Pearson Should Sell the Financial Times

On what the news stories all insist on calling the "sidelines" of

the Future of Business Media conference I had a very interesting conversation

with Ien Cheng, the publisher of I told him he should start blogging;

he told me that everything he said was off the record. So much for transparency.

In order to get some on-the-record commentary about the FT, then, I asked a

panel of dealmakers about the Financial Times and whether it really belongs

as a part of Pearson. Steven Rattner kicked off by saying that there are three

global English-language business newspapers: the WSJ, the FT, and the International

Herald Tribune. Three’s too many, he said, implying that eventually there will

be only two. That would either happen through acquisition – the FT did

actually look at making a bid for the WSJ, but decided the price was too high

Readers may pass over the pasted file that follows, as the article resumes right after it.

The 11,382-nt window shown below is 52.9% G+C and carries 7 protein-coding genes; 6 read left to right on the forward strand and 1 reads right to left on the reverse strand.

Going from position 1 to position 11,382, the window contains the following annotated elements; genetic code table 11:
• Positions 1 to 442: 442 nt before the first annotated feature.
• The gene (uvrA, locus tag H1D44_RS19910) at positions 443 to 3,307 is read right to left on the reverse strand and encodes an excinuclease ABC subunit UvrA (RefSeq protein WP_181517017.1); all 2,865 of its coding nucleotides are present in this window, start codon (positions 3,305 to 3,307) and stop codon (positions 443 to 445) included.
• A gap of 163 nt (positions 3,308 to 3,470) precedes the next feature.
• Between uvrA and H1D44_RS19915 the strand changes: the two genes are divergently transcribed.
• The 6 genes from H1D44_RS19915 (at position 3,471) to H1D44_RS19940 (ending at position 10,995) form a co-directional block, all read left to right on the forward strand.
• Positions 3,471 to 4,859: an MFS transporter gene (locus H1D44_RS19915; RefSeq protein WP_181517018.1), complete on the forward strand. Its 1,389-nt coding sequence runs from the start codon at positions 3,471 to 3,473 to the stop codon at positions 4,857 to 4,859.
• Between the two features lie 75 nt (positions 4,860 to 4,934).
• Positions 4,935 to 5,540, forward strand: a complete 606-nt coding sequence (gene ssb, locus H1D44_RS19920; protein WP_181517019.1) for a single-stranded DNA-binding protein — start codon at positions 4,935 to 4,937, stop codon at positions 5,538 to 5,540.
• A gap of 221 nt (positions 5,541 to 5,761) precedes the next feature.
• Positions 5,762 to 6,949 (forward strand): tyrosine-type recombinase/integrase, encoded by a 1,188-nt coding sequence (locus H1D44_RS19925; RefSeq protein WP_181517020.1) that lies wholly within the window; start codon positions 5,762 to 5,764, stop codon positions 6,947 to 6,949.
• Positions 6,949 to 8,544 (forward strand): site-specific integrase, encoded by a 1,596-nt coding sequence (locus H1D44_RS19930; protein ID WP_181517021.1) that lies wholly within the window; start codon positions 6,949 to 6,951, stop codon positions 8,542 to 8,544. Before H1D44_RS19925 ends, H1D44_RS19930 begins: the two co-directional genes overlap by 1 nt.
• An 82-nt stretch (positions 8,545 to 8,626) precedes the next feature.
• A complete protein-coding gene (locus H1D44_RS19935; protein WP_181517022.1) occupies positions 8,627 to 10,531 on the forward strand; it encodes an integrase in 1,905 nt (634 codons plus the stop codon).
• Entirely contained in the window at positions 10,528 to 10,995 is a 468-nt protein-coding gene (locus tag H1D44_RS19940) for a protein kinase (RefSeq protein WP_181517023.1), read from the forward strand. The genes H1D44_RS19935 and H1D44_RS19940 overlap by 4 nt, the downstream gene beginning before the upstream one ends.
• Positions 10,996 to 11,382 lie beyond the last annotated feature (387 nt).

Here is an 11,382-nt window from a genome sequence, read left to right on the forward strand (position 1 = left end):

– or else it will happen through attrition, if the NYT can’t find a way

of making the IHT profitable.

Then Lauren Rich Fine stepped in, and said that "something has to happen

with the FT." While Pearson owns a lot of very good properties, she says,

the whole is less than the sum of its parts. And while I can’t tell you what

Cheng told me, I can tell you what he didn’t say, which is (a) that

Pearson has deep pockets and is willing to make a substantial investment in

the FT; or that (b) the FT gets much if any benefit from being part of the Pearson


My view

is known:

that Pearson should sell the FT to Thomson-Reuters. But I don’t think I’ll be

giving away any secrets if I say that Cheng is decidedly bullish on the future

of the FT as an independent entity.

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